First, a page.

Tsunami Jens Havskov and Mathilde B. Sørensen
A tsunami is an abnormal large wave hitting the coast What is a tsunami
Tsunami generation in a subduction zone Deformation accumulates The fault slips, the sea bottom moves up and generates a wave in the water The wave starts to propagate towards the ocean and towards the coast
Tsunami propagation A tsunami propagation velocity is reduced in shallow water, while the height of its waves rapidly increases. Wave height in the open ocean is less than 1 m. The periods of the tsunami waves may vary between about 6 and 150 minutes.
www.geo.uib.no Recording tsunami signals on a tide gauge (From Milburn et al., 1996) Department ofEarthScience
www.geo.uib.no Instrument examples Department ofEarthScience
Pacific tsunami warning center (PTWC), how it works Use seismic data as its starting point. Takes into account oceanographic data when calculating tsunami threats. Tide gauges in the area of the earthquake are checked to establish if a tsunami wave has formed. The PTWC then forecasts the future of the tsunami, issuing warnings to at-risk areas all around the Pacific Basin. There are never false alarms--if the PTWC issues a tsunami warning for a particular area, the wave is already on its way and will hit. As it takes a hours for a tsunami to travel transoceanic distances, the PTWC can afford the time to make sure of its forecasts.
Single station warning system A single station can make a preliminary location and magnitude If M > 7, a warning isssued Problem: magnitude can normally only be determiend after some time and that may be too late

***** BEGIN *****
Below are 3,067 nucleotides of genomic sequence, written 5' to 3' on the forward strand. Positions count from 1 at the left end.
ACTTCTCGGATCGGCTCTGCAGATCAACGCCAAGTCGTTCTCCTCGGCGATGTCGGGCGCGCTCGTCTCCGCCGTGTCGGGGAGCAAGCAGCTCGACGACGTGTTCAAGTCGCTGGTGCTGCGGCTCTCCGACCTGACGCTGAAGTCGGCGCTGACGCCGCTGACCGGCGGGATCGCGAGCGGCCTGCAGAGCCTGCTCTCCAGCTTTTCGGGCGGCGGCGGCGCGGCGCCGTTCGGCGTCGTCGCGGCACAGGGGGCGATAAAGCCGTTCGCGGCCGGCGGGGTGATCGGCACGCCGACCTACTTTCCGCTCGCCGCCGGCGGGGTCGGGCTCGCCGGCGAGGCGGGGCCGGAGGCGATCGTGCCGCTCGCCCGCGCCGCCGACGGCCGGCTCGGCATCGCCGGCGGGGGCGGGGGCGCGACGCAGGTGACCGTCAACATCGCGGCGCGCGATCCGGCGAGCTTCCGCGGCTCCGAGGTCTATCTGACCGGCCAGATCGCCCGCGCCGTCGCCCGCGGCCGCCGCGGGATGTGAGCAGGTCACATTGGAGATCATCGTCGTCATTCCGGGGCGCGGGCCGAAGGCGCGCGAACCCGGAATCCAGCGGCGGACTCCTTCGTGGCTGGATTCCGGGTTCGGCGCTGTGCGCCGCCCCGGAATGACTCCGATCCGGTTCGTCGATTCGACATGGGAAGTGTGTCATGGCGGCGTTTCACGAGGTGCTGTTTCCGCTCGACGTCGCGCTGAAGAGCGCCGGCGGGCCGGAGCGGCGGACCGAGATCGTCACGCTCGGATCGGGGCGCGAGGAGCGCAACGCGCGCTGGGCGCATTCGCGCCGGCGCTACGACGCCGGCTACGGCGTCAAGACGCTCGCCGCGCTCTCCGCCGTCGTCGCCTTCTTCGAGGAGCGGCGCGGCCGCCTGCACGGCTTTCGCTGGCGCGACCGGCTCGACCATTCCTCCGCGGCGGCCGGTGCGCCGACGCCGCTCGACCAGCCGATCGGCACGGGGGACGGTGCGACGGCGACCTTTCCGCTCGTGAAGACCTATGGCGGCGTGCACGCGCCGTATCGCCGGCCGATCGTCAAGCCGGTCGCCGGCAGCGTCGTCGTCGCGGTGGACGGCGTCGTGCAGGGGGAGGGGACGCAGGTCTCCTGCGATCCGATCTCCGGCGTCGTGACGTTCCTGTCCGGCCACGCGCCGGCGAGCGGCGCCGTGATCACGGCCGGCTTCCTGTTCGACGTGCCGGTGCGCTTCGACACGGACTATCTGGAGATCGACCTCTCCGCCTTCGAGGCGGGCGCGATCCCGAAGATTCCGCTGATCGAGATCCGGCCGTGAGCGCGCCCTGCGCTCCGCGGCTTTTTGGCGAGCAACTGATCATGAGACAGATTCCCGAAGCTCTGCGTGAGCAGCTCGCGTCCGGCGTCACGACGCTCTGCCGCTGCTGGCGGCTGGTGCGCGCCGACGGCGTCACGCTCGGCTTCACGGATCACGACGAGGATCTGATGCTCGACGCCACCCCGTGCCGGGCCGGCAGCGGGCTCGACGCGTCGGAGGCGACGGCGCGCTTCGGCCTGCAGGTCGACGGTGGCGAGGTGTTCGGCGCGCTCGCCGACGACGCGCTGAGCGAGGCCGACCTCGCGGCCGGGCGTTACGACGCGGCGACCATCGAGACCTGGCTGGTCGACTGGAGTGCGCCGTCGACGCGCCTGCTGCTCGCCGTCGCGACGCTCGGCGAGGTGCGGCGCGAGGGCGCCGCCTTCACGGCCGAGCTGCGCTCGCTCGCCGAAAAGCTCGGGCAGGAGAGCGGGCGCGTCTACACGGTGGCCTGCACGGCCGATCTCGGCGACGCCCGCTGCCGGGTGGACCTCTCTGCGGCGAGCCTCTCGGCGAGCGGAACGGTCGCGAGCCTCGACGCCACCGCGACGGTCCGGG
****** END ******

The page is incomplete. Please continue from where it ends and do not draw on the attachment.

A tsunami earthquake generates proportinally little high frequency energy Also called a slow earthquake Traditional magnitude Ms is low compared to the tsunami it generates The earthquake magnitude is in this case a poor indcator of the tsunami potential. People might not take warning since ground shaking might be less than what is usually expected for a tsunami generating earthquake. Important to include frequency analysis is the seismic tsunami warning system Tsunami earthquake
Tsunami earthquakes source time functions Source time functions of normal subduction earthquakes Source time functions of tsunami subduction earthquakes Tsunami earthquakes rupture more slowly and radiates less energy
Sumatra earthquake, Dec 26, 2004, M=9.0 Subduction along the Sunda trench is the main source of significant earthquake activity in this region.
Sumatra seismic gap From CalTech (K. Sieh) In the region, there are at least six significant historical earthquakes that occurred prior to the 2004 event.
Deadly Norwegian fjord Tsunami in Tafjord , Norway was 63 m high 1934
This mountain side is now slowly sliding into the fjord. It can suddenly slide and the tsunami would destroy the village. The sliding is monitored by seismic stations and it is expected that a warning can be given. Future land slide in a Norwegian fjord Imaginary wave caused by the coming slide at the village.
ISTO, Orleans, Fr Plate tectonics in Japan Relative plate speed : ca. 8 cm/year
What was expected in Japan? Earthquakes M≥7 since 1900 From age of plate and subduction speed, a M=8.2 event was expected. USGS
What happened in Japan? A mega-earthquake: M=9.2 Lengh of breaking fault: ca 500 km Width of fault: ca 250 km Maximum displacment: 40-50 m Displacment on the sea bottom: 3-5 m
Measured accelerations in Japan Max horizontal accelration: 2.7g NIED
Tsunami walls Ca. 40% of the coast was protected by walls but they were too small
Japan eathquake - conclusion Much worked well: • The warning system worked • People knew what to do • Many lives were saved But… • The maximum size of earthquake in the region had been under estimated • Fukushima…
Historical tsunamis in the Caribbean Red markers are eqarthquakes > 8, yellow upward trianges are volcanic sources and downward triangles are landslide sources. 85 tsunamis,17 with fatalties, 15 000 dead since 1498.
Haiti earthquake generated a small tsunami, 3 fatalities Generally low risk to tsunmis in the Caribbean compared to the Pacific Both land slides and earhquakes have generated tsunamis
Conclusion Tsunamis are mainly generated by shallow earthquakes A first warming is the earthquake, continued seismic monitorin is therfore essential. Slow eartquakes or tsunami earquakes might underestimate tsunami potential Tide gauge used to get actual tsunami height and can be used to model probable wave hights